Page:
Regards,
Don

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narakorn
Lurker (<10 Posts)

Posts: 6
From:Bangkok, Thailand
Registered: Feb 99

posted 25 February 1999 08:18 AM     Click Here to See the Profile for narakorn   Click Here to Email narakorn     Edit/Delete Message   Reply w/Quote
Dear Don
Thank you for your answer. I think that I am now getting some light. BTW, can you recommend any material that I can use for implementing SPC in my company.
Regards,
Narakorn

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Don Winton
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From:Tullahoma, TN
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posted 25 February 1999 11:08 AM     Click Here to See the Profile for Don Winton   Click Here to Email Don Winton     Edit/Delete Message   Reply w/Quote
Narakorn,

Glad it helped.

Hum, reading material. I have found that most reading material available usually falls into two categories. Theory oriented and application oriented. From your request, letâs try the latter:

SPC Essentials and Productivity Improvement; A Manufacturing Approach; William A. Levinson and Frank Tumbelty; ASQ Quality Press; 1997

Handbook of Statistical Methods in Manufacturing; Richard Barrett Clements; Prentice Hall; 1991

Also, Grant and Leavenworthâs Statistical Quality Control is very good, but I do not have the publisher info. Try a search at ASQ. I particularly like this one.

You may also want to try www.altavista.com and in the search box type {ãstatistical process controläämanufacturingä} with the text in the brackets exactly as typed above. That will give about 100,000 hits. When you are here, visit as many as you can and collect as much as you can.

Go to www.amazon.com and try a search.

The Quality Council of Indiana publishes a series of primers intended mainly for preparing for the ASQâs certification exams. While not books, they are good educational and learning tools.

I personally have many publications from private sources that are very good, but they are no longer in print and not available on the web (yet). I also have a couple of PowerPoint presentations (old) that were developed for training years ago. I do not attest to their accuracy or content, but I can forward if you like. I would need a while to remove dated information.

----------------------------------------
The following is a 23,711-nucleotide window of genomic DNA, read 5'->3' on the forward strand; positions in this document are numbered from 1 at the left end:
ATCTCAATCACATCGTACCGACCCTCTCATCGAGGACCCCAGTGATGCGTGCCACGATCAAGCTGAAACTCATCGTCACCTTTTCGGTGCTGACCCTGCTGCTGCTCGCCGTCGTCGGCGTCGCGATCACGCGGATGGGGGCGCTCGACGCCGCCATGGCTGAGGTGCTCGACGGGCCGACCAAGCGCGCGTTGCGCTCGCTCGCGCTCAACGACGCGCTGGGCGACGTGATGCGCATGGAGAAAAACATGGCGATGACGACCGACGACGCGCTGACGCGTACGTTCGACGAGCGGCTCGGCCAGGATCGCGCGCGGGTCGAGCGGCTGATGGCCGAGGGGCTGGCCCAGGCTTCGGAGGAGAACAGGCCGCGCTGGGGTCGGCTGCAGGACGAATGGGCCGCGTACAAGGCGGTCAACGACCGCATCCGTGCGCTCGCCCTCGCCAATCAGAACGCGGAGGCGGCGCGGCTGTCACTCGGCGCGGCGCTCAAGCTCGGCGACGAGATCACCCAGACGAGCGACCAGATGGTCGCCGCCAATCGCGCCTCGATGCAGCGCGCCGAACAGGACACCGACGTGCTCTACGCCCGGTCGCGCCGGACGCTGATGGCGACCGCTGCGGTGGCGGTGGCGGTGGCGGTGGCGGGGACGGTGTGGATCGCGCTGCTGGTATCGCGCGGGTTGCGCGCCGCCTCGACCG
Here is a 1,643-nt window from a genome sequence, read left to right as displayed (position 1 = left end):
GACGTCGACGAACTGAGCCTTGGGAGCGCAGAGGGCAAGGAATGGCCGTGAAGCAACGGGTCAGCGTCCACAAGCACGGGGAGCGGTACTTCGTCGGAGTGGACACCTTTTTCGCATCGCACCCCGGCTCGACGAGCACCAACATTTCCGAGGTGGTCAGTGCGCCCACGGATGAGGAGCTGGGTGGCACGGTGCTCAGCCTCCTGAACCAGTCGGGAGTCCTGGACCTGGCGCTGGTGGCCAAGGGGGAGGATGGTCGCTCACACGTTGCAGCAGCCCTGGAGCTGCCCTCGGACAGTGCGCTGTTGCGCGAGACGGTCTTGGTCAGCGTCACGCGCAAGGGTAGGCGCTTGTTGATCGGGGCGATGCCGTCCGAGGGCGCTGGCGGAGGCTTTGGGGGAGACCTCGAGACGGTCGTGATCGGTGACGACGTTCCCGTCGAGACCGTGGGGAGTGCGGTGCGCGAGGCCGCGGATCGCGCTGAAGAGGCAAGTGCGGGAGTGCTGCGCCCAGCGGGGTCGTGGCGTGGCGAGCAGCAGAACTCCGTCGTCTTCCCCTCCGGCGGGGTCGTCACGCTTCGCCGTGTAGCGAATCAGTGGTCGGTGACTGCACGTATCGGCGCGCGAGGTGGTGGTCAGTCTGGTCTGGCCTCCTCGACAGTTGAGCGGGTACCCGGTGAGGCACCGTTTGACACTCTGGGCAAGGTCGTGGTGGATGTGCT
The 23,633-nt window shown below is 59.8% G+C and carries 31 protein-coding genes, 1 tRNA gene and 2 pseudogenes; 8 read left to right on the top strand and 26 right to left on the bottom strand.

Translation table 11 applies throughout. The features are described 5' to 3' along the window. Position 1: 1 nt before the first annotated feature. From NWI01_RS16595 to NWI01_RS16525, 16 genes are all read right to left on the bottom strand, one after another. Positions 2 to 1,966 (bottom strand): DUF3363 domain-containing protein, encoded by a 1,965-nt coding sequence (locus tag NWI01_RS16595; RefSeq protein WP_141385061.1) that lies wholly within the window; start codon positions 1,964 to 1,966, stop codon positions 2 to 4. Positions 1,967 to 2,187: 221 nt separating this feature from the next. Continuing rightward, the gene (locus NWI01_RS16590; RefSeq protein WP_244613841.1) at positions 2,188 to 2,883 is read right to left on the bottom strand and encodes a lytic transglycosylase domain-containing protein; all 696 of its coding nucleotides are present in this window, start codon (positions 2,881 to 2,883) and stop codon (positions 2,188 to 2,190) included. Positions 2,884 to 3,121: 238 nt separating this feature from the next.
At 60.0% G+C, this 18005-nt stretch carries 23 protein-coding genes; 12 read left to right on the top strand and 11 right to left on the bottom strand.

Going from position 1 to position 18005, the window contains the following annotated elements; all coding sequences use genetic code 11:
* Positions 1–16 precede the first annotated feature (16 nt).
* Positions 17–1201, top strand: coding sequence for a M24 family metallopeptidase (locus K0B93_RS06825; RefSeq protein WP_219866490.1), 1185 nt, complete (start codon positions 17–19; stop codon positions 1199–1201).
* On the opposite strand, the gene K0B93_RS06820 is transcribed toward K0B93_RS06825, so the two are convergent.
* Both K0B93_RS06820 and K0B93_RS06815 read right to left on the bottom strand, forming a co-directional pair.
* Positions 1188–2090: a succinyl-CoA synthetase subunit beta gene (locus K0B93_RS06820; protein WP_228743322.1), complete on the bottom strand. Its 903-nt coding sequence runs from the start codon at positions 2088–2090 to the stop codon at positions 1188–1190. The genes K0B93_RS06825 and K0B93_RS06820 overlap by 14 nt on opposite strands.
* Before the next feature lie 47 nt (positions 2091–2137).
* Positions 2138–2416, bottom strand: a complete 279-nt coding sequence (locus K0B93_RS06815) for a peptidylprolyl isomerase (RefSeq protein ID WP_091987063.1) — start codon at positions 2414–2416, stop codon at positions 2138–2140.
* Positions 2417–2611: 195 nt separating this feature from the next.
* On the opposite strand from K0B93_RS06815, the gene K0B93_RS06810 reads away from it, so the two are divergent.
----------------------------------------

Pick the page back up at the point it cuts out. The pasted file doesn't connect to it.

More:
Well, that should keep you busy for a while. Enjoy.

Regards,
Don

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Don Winton
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From:Tullahoma, TN
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posted 27 February 1999 11:43 AM     Click Here to See the Profile for Don Winton   Click Here to Email Don Winton     Edit/Delete Message   Reply w/Quote
narakorn,

Forgot two:

Process Quality Control by Ott and Schilling and Sun-Tzu's The Art of War.

quote:
recommend any material that I can use for implementing SPC in my company.

Definitely, Sun-Tzu.

Regards,
Don

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narakorn
Lurker (<10 Posts)

Posts: 6
From:Bangkok, Thailand
Registered: Feb 99

posted 03 March 1999 07:26 AM     Click Here to See the Profile for narakorn   Click Here to Email narakorn     Edit/Delete Message   Reply w/Quote
Dear Don
I now got a Statistical Qaulity Control by Grant and .... Very interesting and this will keep me busy for a while. It really good book. Thank you, and if I have any question, you will be the one that I will contact, that's for sure.
Regards,
Narakorn R

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Don Winton
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posted 03 March 1999 03:29 PM     Click Here to See the Profile for Don Winton   Click Here to Email Don Winton     Edit/Delete Message   Reply w/Quote
narakorn,

Glad I could help. Have fun.

Regards,
Don

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Marc Smith
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From:West Chester, OH, USA
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posted 05 March 1999 08:48 PM     Click Here to See the Profile for Marc Smith   Click Here to Email Marc Smith     Edit/Delete Message   Reply w/Quote
Thanks for the great help, Don!

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Don Winton
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posted 05 March 1999 09:09 PM     Click Here to See the Profile for Don Winton   Click Here to Email Don Winton     Edit/Delete Message   Reply w/Quote
Glad I could help. Was I accurate?

Regards,
Don